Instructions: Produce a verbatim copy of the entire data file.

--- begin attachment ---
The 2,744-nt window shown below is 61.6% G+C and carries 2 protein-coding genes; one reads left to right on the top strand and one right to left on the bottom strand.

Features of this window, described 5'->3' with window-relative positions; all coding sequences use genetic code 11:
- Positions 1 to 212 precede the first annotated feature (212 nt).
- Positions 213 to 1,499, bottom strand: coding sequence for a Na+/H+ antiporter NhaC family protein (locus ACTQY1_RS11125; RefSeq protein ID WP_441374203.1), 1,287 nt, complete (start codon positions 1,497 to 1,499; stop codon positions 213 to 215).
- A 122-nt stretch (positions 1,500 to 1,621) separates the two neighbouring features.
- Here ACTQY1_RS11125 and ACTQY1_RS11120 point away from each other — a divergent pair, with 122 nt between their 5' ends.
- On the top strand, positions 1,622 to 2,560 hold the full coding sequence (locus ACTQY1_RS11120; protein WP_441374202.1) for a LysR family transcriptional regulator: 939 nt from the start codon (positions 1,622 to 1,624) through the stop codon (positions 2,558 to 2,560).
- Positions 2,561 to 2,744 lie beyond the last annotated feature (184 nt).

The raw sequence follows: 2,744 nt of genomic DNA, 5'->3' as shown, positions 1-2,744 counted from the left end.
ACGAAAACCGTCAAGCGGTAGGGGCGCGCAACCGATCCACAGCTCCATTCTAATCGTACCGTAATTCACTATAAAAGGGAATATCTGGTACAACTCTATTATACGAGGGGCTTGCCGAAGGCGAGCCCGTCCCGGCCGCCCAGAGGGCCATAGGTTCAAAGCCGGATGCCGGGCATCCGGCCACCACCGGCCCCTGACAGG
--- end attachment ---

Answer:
The 2,744-nt window shown below is 61.6% G+C and carries 2 protein-coding genes; one reads left to right on the top strand and one right to left on the bottom strand.

Features of this window, described 5'->3' with window-relative positions; all coding sequences use genetic code 11:
- Positions 1 to 212 precede the first annotated feature (212 nt).
- Positions 213 to 1,499, bottom strand: coding sequence for a Na+/H+ antiporter NhaC family protein (locus ACTQY1_RS11125; RefSeq protein ID WP_441374203.1), 1,287 nt, complete (start codon positions 1,497 to 1,499; stop codon positions 213 to 215).
- A 122-nt stretch (positions 1,500 to 1,621) separates the two neighbouring features.
- Here ACTQY1_RS11125 and ACTQY1_RS11120 point away from each other — a divergent pair, with 122 nt between their 5' ends.
- On the top strand, positions 1,622 to 2,560 hold the full coding sequence (locus ACTQY1_RS11120; protein WP_441374202.1) for a LysR family transcriptional regulator: 939 nt from the start codon (positions 1,622 to 1,624) through the stop codon (positions 2,558 to 2,560).
- Positions 2,561 to 2,744 lie beyond the last annotated feature (184 nt).

The raw sequence follows: 2,744 nt of genomic DNA, 5'->3' as shown, positions 1-2,744 counted from the left end.
ACGAAAACCGTCAAGCGGTAGGGGCGCGCAACCGATCCACAGCTCCATTCTAATCGTACCGTAATTCACTATAAAAGGGAATATCTGGTACAACTCTATTATACGAGGGGCTTGCCGAAGGCGAGCCCGTCCCGGCCGCCCAGAGGGCCATAGGTTCAAAGCCGGATGCCGGGCATCCGGCCACCACCGGCCCCTGACAGG